‘My Science Words’ is an activity for the students that involves listing all the words ‘science’ makes them think of at the start of the event. Then, at the end of the event students can revisit the list and add/remove any words they see fit. So, for example, they might have written ‘boring’ on the first list, but want to cross that out now and add the word ‘approachable’. OK, that’s the kind of thing we are hoping for, obviously.
They can then discuss in pairs and small groups what words they have added or taken away. They can compare their lists and their changes and reflect upon and discuss how their ideas or feelings about science have been affected by taking part.
It may sound simple but it’s actually a fantastic way for students to reflect upon their own learning during the project. As I’m sure you know better than we do, reflecting on what you’ve learnt is a crucial step in really developing skills and moving to another level. We think students will be surprised by how they realise their ideas have changed.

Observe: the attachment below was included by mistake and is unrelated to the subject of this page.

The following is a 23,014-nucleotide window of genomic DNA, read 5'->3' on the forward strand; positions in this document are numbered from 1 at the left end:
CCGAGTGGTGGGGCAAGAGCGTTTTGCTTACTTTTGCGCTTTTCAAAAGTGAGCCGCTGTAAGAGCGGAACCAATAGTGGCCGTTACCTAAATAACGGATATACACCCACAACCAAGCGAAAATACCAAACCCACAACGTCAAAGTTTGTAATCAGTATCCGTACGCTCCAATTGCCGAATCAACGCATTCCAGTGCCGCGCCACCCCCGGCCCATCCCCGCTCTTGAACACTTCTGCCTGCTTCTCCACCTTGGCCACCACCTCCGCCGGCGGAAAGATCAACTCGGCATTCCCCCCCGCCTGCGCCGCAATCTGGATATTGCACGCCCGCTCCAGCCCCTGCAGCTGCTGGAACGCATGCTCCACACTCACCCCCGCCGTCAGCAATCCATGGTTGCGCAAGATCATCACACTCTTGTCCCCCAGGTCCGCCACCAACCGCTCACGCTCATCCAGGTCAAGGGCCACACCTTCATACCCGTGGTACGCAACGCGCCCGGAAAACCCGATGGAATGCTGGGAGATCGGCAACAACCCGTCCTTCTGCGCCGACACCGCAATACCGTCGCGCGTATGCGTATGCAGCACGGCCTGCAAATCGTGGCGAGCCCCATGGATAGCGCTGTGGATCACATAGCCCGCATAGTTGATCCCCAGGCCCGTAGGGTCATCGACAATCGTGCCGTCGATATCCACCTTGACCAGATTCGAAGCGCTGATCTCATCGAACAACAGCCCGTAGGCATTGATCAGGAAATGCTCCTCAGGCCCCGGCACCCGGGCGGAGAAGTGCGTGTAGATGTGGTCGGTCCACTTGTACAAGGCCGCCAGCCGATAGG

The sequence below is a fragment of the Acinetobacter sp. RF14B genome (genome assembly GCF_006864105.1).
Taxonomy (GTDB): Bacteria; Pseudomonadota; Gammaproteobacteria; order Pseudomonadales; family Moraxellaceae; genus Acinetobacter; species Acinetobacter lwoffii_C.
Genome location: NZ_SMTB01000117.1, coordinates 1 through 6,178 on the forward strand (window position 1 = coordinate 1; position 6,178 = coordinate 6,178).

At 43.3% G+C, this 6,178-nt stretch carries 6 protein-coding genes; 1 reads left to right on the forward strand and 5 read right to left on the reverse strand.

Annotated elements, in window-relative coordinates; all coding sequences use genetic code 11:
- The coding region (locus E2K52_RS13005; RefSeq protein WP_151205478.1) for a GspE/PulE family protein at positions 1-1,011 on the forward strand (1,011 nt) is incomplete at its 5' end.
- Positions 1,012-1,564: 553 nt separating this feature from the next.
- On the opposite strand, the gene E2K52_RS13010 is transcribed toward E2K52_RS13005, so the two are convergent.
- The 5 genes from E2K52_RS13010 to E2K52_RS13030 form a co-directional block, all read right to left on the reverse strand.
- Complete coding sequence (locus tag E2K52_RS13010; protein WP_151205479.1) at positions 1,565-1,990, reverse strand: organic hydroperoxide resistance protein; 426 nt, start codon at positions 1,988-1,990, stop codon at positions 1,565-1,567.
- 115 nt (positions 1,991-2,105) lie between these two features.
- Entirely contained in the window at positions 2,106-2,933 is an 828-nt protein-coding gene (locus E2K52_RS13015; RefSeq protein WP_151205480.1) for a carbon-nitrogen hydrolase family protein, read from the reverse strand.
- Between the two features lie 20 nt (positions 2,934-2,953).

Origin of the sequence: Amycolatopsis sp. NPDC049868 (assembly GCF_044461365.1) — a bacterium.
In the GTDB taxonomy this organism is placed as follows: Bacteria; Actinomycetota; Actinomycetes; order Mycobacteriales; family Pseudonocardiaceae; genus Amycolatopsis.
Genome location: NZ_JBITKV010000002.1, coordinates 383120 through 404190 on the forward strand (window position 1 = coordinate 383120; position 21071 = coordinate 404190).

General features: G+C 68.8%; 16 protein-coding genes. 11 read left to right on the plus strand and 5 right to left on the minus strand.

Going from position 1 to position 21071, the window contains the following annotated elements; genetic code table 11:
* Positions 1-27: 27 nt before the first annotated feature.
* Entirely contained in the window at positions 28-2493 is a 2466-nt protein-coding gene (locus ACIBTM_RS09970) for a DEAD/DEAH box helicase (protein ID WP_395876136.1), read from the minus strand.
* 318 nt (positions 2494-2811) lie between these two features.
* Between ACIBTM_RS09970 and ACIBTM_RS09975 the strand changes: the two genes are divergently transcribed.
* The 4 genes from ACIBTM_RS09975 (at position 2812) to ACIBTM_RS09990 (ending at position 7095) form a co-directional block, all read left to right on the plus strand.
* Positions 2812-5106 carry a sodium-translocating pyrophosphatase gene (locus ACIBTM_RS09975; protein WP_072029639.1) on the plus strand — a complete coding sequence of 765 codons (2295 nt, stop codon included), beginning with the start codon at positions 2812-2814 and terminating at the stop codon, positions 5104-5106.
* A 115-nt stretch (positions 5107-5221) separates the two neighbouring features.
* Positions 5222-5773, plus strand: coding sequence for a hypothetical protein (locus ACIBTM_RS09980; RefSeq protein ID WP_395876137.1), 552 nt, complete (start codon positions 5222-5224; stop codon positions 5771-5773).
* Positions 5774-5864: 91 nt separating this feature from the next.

To fill in their science words, students go to their profile and click on ‘edit my profile’. They can see their own science words, but not other people’s, and no-one else can see theirs. We feel this encourages students to be completely open with their learning experience.
Teachers also have a ‘My Science Words’ section which can be used to record a whole class list.
The ‘My Science Words’ activity is based on techniques developed for museums and other ‘non-curricular’ learning settings. In a classroom setting you may have a defined intended learning outcome for a lesson – to do with an understanding of ohm’s law or the properties of enzymes or whatever – which it is relatively straightforward to test. In settings like museums or art galleries it’s less easy to try to look at what people have learned – they all start off knowing different things, they do different things when they are in the building, and also some of the ways we hope people might change (e.g. by feeling that history is more relevant to them), are more difficult to measure than seeing if they get V=IR right.
I’m a Scientist is a little bit like museums or art galleries in this way – it’s intended to affect the way students feel about science, and develop skills, rather than teaching them any specific facts. Which is why we use this particular activity to try to gauge student’s learning and get them reflecting on the experience.